When it comes to retail, Wall Street has officially lost the holiday spirit.
Macy’s Inc.’s stock dropped 17.7 percent to $26.11 Thursday as the company missed holiday sales growth targets, leading the retail sector dramatically lower. The department store said its annual comparable sales gain, including licensed departments, would tally 2 percent, down from the 2.3 percent to 2.5 percent increase projected just before Thanksgiving. (Macy’s combined comps for November and December rose 0.7 percent, or 1.1 percent when licensed departments are factored in).
The season started out with high hopes and a solid Black Friday/Cyber Monday rush, but the December lull was more pronounced than usual during the long season and costs associated with more e-commerce sales, price promotions to move goods and other issues have stoked profit margin fears.
And Macy’s isn’t the only one feeling pinched. Victoria’s Secret continued its string of tough sales reports with a 6 percent comp drop in December and J.C. Penney Co. Inc. turned in 3.5 percent “shifted” decline for the nine-week holiday period earlier this week.
Off the mall, the November/December trend looked better, with Target Corp. comping up 5.7 percent and Kohl’s Corp. rising 1.2 percent (a modest decline that nonetheless was enough for it to boost its annual profit guidance).
But it seemed investors — already wary of retail — were largely in a “sell first, ask questions later” mode.
Among the decliners were Abercrombie & Fitch Co., down 8.2 percent to $19.26; Kohl’s, 4.7 percent to $66.54; J.C. Penney, 4.5 percent to $1.28; L Brands, 4.4 percent to $26.99; Dillard’s Inc., 4.2 percent to $65.02; Nordstrom Inc., 4.1 percent to $47.30; Capri Holdings, 3.8 percent to $40.28, and Target, 2.9 percent to $68.29.
“Many shoppers took a pause in the middle of the longer holiday season and the need for promotions and expensive and fast fulfillment were key negatives,” said Oliver Chen, an equity research analyst at Cowen.
Chen said the holiday results gave investors “confirmation of anxiety given lack of substantial upside.”
“There is a list of margin-related concerns investors are wary of,” he said. “Margin headwinds retailers are planning around include: promotional levels, labor and transportation costs, exposure and planning to tariffs, digital and shipping handling and fulfillment costs, and new costs to clear incremental inventory if comps missed at mall retailers.”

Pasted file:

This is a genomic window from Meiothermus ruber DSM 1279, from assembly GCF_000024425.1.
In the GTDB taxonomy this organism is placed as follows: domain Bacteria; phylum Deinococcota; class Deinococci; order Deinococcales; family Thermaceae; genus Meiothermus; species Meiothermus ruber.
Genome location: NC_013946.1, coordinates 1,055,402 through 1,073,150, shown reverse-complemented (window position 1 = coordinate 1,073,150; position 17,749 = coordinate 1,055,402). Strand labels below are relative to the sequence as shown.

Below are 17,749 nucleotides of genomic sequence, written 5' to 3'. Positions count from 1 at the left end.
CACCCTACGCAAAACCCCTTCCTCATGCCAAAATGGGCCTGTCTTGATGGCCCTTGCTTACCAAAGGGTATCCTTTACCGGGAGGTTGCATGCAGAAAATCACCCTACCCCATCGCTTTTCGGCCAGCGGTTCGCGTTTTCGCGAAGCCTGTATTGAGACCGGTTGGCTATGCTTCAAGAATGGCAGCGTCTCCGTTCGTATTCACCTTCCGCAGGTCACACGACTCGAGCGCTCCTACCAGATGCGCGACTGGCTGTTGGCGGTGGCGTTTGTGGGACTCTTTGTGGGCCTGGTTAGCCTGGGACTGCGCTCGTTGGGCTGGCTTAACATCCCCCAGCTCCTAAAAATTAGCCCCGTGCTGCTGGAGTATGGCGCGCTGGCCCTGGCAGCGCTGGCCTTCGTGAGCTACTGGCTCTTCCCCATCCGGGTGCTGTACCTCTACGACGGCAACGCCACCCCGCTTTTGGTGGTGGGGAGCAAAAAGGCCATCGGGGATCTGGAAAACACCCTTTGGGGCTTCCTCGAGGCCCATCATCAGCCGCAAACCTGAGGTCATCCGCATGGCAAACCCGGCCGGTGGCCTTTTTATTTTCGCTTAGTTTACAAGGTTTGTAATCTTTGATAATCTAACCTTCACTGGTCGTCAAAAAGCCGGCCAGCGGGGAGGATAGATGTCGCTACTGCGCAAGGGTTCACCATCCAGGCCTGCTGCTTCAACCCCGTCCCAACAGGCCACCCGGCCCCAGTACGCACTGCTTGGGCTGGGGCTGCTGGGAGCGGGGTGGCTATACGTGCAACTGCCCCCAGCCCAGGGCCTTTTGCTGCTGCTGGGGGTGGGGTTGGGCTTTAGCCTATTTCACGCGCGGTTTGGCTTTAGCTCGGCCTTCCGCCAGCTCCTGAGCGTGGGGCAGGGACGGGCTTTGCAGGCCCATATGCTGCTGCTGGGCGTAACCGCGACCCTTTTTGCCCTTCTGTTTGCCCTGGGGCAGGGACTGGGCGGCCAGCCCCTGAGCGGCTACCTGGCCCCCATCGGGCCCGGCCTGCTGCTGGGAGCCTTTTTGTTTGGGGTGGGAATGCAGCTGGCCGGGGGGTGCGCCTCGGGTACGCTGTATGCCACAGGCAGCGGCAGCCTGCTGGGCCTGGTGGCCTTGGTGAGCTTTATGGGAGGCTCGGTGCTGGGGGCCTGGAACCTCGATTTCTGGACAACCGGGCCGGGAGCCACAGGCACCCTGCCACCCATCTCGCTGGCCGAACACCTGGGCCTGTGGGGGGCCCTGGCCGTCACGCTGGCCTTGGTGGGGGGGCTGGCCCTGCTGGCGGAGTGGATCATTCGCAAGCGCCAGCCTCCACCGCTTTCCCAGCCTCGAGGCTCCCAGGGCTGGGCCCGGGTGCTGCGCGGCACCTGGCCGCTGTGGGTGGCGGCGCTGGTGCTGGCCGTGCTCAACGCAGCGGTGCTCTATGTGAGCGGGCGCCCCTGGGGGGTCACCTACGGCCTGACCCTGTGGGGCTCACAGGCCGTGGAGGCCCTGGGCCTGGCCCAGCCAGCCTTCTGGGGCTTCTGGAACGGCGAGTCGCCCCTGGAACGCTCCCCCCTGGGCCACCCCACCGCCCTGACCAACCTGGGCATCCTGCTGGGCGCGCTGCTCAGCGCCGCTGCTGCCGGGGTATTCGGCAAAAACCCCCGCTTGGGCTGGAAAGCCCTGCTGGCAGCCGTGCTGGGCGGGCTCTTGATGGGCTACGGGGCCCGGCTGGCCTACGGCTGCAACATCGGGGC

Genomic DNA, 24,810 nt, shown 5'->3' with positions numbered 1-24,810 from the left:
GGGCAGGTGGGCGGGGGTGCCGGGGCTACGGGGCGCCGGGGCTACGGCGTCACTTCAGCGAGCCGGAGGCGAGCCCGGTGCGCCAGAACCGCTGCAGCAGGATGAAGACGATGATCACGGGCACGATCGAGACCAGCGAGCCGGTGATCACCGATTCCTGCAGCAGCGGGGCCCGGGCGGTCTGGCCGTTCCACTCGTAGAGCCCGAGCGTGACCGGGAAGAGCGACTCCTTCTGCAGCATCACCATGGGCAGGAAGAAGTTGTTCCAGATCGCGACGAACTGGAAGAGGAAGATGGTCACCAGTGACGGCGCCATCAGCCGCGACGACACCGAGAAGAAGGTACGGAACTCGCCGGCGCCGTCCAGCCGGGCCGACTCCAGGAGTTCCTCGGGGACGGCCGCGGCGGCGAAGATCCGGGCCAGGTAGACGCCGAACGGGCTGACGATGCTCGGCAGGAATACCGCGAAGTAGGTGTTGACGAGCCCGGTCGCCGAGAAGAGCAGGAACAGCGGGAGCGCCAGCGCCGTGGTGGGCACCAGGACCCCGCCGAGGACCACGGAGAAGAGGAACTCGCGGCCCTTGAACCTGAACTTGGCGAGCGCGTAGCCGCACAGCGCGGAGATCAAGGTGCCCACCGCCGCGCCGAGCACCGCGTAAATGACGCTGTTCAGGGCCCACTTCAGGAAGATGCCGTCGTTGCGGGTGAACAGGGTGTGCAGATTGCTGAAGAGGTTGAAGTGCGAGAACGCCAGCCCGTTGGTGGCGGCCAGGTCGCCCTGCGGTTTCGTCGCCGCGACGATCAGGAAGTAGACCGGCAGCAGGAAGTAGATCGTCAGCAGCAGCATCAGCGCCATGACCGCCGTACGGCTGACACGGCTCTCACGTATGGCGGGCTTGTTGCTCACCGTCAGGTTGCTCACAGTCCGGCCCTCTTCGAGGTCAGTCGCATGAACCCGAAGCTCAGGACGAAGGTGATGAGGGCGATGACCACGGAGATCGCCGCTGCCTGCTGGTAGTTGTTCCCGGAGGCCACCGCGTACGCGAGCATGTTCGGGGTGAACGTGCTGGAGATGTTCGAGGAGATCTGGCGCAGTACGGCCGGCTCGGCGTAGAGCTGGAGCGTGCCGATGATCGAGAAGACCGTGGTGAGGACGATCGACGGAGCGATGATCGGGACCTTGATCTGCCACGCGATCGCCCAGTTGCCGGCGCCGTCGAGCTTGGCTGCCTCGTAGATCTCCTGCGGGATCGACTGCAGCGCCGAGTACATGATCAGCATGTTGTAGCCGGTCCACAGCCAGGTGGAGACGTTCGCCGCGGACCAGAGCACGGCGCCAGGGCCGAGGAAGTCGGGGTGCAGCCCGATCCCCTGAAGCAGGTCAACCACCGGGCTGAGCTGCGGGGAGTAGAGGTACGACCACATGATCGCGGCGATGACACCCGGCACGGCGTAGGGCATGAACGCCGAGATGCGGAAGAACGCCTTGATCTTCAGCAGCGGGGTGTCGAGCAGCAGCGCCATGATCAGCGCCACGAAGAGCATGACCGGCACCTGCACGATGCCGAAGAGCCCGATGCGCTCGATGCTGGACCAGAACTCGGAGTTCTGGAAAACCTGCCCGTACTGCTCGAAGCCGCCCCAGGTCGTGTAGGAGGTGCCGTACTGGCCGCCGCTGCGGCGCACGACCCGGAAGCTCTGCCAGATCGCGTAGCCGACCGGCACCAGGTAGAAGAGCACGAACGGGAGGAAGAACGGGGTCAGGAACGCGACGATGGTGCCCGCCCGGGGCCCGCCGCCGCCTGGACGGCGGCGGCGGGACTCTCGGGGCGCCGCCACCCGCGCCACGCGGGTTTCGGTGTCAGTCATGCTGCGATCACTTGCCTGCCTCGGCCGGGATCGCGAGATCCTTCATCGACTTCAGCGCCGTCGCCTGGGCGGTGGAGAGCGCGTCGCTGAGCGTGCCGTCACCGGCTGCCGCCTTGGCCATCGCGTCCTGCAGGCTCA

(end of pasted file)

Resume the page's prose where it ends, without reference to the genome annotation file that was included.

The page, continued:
Despite all the handwringing, 2018 actually ended up much stronger than it started.
Macy’s, for instance, started off last year projecting comp sales would range from flat to up 1 percent — well below the projected 2 percent increase that now has investors unhappy.
But investors and everyone else have nanosecond memories and in the here and now, sales are weaker than hoped for and Macy’s is clearing inventory.
“We are revising the guidance we provided in November and will continue to take the necessary steps in January to ensure a clean inventory position as we enter fiscal 2019,” said Jeff Gennette, chairman and chief executive officer of Macy’s.
Adjusted earnings per share are now expected to range from $3.95 to $4 for the year, below the $4.10 to $4.30 projected in November.
If Macy’s was looking for the holiday season to show its strength, Victoria’s Secret was looking to demonstrate signs of desperately needed turnaround, and fell short.
Victoria’s Secret’s in-store comp sales dropped 8 percent and the brand saw declines came in both the core lingerie business and Pink.
The brand, with its waiflike models and bejeweled underwear offerings, has been struggling to maintain market share as consumer preferences shift to brands with basic fashions that promote inclusivity. The company has employed a number of methods to try to revive the brand, including a move to reintroduce swimwear this spring. In addition, John Mehas, formerly of Tory Burch, was tapped to run the company after former Victoria’s Secret ceo Jan Singer left the firm in November.
But even the annual Victoria’s Secret fashion show, once one of the most anticipated fashion spectacles of the year, couldn’t help resuscitate the brand’s dying image. Television viewership for New York’s November show, which aired Dec. 2, was down.
“Victoria’s Secret’s big holiday miss reaffirms our view that significant progress toward a Victoria’s Secret turnaround in [the first half of] 2019 seems unlikely,” Michael Binetti, an analyst at Credit Suisse, wrote in a recent note.
Meanwhile, Target had to prove that it could break away from the retail pack and made headway on that score.
Target’s omnichannel strategy paid off during the holiday stretch, when online orders picked up in stores and drive-up areas fueled brick-and-mortar traffic.
The 5.7 percent comp jump for the two months came on top of a 3.4 percent gain a year earlier and was driven by foot traffic and a small increase in average ticket sales.
Store pick-up and drive-up grew 60 percent and accounted for one-fourth of the company’s total sales. Comparable digital sales shot up 29 percent and Target said it expects 2018 to be the fifth consecutive year in which its digital sales grew more than 25 percent. The retailer said it saw the strongest performance in toys, baby and seasonal gift items.
“This performance demonstrates the benefit of placing our stores at the center of every way we serve our guests, including both in-store shopping and digital fulfillment,” said Brian Cornell, Target’s chairman and chief executive officer.